A number of reasons have been floated, though, to explain the apparent ease of HIV transmission among non-circumcising ethnic communities in Kenya. Social, economic and cultural factors have been implicated in the elevated risk of transmission, including polygamy, widow inheritance, population mobility and sexual networking.

NASCOP reports that by 1998, adult HIV prevalence had increased to about 13.9 per cent. The prevalence in urban and rural areas is estimated to be 17-18 and 12-13 per cent respectively. Close to 400 people die everyday due to HIV related diseases, says NASCOP in its latest report, "Aids in Kenya: Background Projections Impact Interventions Policy".

Despite the devastating impact, the government and medical authorities have refused to divulge information on the link between HIV/Aids and circumcision claiming such a disclosure is "tantamount to licensing circumcised Kenyans to have unprotected sex".

"Though it is increasingly becoming evident that there is a link between the two, there are fears in some quarters that such information should not be relayed to the public,' a medical doctor at Kenyatta National Hospital who sought anonymity says.

Government authorities ought to be embarrassed of advancing such simplistic arguments, argued Mr. Edmond Kwena. "Most Kenyans are now an informed and educated lot and the assumption that they need to be protected from making erroneous decisions is an abuse to this country"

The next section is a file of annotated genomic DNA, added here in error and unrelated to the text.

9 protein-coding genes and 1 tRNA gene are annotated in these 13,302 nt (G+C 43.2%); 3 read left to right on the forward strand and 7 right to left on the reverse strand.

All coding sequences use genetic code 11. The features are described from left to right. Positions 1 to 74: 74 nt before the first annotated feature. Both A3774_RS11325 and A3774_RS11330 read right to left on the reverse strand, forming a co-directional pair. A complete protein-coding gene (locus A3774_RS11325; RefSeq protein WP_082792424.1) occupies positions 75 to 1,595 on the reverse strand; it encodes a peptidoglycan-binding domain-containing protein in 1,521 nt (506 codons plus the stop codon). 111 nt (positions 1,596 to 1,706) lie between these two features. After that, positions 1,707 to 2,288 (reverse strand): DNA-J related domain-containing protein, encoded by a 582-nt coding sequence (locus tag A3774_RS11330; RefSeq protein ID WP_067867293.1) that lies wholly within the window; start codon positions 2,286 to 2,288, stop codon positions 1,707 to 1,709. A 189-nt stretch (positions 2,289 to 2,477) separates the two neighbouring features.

Noting that the crucial challenge lies in how and not whether to relay the information, Kwena says that it is this very lack of openness that has made Kenya lag behind in the Aids campaign in the continent.

Most recently, a study in the lake side town of Kisumu by Mark Tyndall and Allan R. Ronald also found out that more uncircumcised men than their circumcised colleagues having contact with commercial sex workers recorded a higher HIV positivity rate.

However, Isabelle de Vencenzi and Thiery Mertins in their study (1994), "Male Circumcision: A role in HIV Prevention?" argue that the association between HIV and circumcision is weakened when factors such as contact with commercial sex workers, ethnic origin and birth place are adjusted for.

"Such inconsistent findings suggest that researchers cannot, at this stage, recommend male circumcision as a policy in controlling HIV infection,' they say.

Evidence from studies validating circumcision as a control measure is, however, outweighing. In 1986, Dr Thomas Wiswell studied records of more than 200,000 male infants born in US Army hospitals worldwide. He found that circumcised boys were ten times more likely to suffer from urinary-tract infections (UTIs). He discovered, too, that 1.4 percent of uncircumcised male infants suffered UTIs in the first year of life. Wiswell's figures translated into 5,000 to 10,000 UTIs a year.

"There is overwhelming proof that circumcision may protect against foreskin infections and sexually transmitted diseases including HIV/Aids. One gets multiple benefits from one procedure."

*An Impact Feature